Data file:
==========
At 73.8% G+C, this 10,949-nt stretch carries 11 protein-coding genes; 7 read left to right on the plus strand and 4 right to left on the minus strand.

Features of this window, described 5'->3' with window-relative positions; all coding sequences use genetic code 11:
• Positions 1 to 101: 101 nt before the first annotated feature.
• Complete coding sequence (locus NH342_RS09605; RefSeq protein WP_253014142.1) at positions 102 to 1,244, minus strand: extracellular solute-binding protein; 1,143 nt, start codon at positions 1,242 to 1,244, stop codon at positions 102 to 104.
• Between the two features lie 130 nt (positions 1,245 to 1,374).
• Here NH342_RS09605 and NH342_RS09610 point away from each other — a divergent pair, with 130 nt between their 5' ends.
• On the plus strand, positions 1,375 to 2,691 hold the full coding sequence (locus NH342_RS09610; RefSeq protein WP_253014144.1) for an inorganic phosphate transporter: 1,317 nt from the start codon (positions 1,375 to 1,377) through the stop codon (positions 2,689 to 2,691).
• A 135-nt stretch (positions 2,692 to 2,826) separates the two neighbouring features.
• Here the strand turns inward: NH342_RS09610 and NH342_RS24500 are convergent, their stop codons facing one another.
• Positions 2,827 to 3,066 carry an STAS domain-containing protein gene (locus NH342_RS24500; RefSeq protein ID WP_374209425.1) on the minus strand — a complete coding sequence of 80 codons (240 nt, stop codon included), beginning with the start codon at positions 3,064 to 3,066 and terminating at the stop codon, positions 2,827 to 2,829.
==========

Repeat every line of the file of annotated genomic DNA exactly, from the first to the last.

At 73.8% G+C, this 10,949-nt stretch carries 11 protein-coding genes; 7 read left to right on the plus strand and 4 right to left on the minus strand.

Features of this window, described 5'->3' with window-relative positions; all coding sequences use genetic code 11:
• Positions 1 to 101: 101 nt before the first annotated feature.
• Complete coding sequence (locus NH342_RS09605; RefSeq protein WP_253014142.1) at positions 102 to 1,244, minus strand: extracellular solute-binding protein; 1,143 nt, start codon at positions 1,242 to 1,244, stop codon at positions 102 to 104.
• Between the two features lie 130 nt (positions 1,245 to 1,374).
• Here NH342_RS09605 and NH342_RS09610 point away from each other — a divergent pair, with 130 nt between their 5' ends.
• On the plus strand, positions 1,375 to 2,691 hold the full coding sequence (locus NH342_RS09610; RefSeq protein WP_253014144.1) for an inorganic phosphate transporter: 1,317 nt from the start codon (positions 1,375 to 1,377) through the stop codon (positions 2,689 to 2,691).
• A 135-nt stretch (positions 2,692 to 2,826) separates the two neighbouring features.
• Here the strand turns inward: NH342_RS09610 and NH342_RS24500 are convergent, their stop codons facing one another.
• Positions 2,827 to 3,066 carry an STAS domain-containing protein gene (locus NH342_RS24500; RefSeq protein ID WP_374209425.1) on the minus strand — a complete coding sequence of 80 codons (240 nt, stop codon included), beginning with the start codon at positions 3,064 to 3,066 and terminating at the stop codon, positions 2,827 to 2,829.